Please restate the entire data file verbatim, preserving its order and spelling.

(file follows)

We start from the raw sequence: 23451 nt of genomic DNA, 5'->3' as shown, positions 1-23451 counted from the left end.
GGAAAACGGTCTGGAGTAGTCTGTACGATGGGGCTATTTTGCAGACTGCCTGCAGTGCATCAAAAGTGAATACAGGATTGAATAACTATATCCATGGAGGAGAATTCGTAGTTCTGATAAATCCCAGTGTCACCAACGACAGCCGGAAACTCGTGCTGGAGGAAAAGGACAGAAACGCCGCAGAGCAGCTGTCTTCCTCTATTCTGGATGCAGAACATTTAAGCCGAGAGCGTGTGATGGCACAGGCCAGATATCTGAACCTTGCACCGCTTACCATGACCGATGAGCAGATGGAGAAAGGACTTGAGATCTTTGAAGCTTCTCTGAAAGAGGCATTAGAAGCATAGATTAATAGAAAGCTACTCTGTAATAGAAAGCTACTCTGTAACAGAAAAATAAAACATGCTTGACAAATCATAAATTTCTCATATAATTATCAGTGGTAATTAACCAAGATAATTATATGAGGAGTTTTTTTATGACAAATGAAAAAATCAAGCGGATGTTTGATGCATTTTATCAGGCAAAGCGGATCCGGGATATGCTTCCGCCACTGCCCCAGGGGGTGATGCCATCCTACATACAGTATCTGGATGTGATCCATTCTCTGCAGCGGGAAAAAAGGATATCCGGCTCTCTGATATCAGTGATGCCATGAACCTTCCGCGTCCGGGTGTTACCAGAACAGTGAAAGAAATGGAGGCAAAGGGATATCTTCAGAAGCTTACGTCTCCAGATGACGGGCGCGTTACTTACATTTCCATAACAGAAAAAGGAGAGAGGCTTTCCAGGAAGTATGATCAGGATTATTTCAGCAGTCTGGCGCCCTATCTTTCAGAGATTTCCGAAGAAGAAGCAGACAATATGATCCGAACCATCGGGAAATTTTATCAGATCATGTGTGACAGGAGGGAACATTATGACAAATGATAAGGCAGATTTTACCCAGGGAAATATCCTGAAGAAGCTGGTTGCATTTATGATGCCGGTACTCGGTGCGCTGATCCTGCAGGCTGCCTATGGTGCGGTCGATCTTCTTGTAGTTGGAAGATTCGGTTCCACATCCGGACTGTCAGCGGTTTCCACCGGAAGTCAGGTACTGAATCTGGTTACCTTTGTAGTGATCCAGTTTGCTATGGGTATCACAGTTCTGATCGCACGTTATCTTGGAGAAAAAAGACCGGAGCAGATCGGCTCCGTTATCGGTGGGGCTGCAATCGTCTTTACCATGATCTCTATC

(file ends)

We start from the raw sequence: 23451 nt of genomic DNA, 5'->3' as shown, positions 1-23451 counted from the left end.
GGAAAACGGTCTGGAGTAGTCTGTACGATGGGGCTATTTTGCAGACTGCCTGCAGTGCATCAAAAGTGAATACAGGATTGAATAACTATATCCATGGAGGAGAATTCGTAGTTCTGATAAATCCCAGTGTCACCAACGACAGCCGGAAACTCGTGCTGGAGGAAAAGGACAGAAACGCCGCAGAGCAGCTGTCTTCCTCTATTCTGGATGCAGAACATTTAAGCCGAGAGCGTGTGATGGCACAGGCCAGATATCTGAACCTTGCACCGCTTACCATGACCGATGAGCAGATGGAGAAAGGACTTGAGATCTTTGAAGCTTCTCTGAAAGAGGCATTAGAAGCATAGATTAATAGAAAGCTACTCTGTAATAGAAAGCTACTCTGTAACAGAAAAATAAAACATGCTTGACAAATCATAAATTTCTCATATAATTATCAGTGGTAATTAACCAAGATAATTATATGAGGAGTTTTTTTATGACAAATGAAAAAATCAAGCGGATGTTTGATGCATTTTATCAGGCAAAGCGGATCCGGGATATGCTTCCGCCACTGCCCCAGGGGGTGATGCCATCCTACATACAGTATCTGGATGTGATCCATTCTCTGCAGCGGGAAAAAAGGATATCCGGCTCTCTGATATCAGTGATGCCATGAACCTTCCGCGTCCGGGTGTTACCAGAACAGTGAAAGAAATGGAGGCAAAGGGATATCTTCAGAAGCTTACGTCTCCAGATGACGGGCGCGTTACTTACATTTCCATAACAGAAAAAGGAGAGAGGCTTTCCAGGAAGTATGATCAGGATTATTTCAGCAGTCTGGCGCCCTATCTTTCAGAGATTTCCGAAGAAGAAGCAGACAATATGATCCGAACCATCGGGAAATTTTATCAGATCATGTGTGACAGGAGGGAACATTATGACAAATGATAAGGCAGATTTTACCCAGGGAAATATCCTGAAGAAGCTGGTTGCATTTATGATGCCGGTACTCGGTGCGCTGATCCTGCAGGCTGCCTATGGTGCGGTCGATCTTCTTGTAGTTGGAAGATTCGGTTCCACATCCGGACTGTCAGCGGTTTCCACCGGAAGTCAGGTACTGAATCTGGTTACCTTTGTAGTGATCCAGTTTGCTATGGGTATCACAGTTCTGATCGCACGTTATCTTGGAGAAAAAAGACCGGAGCAGATCGGCTCCGTTATCGGTGGGGCTGCAATCGTCTTTACCATGATCTCTATC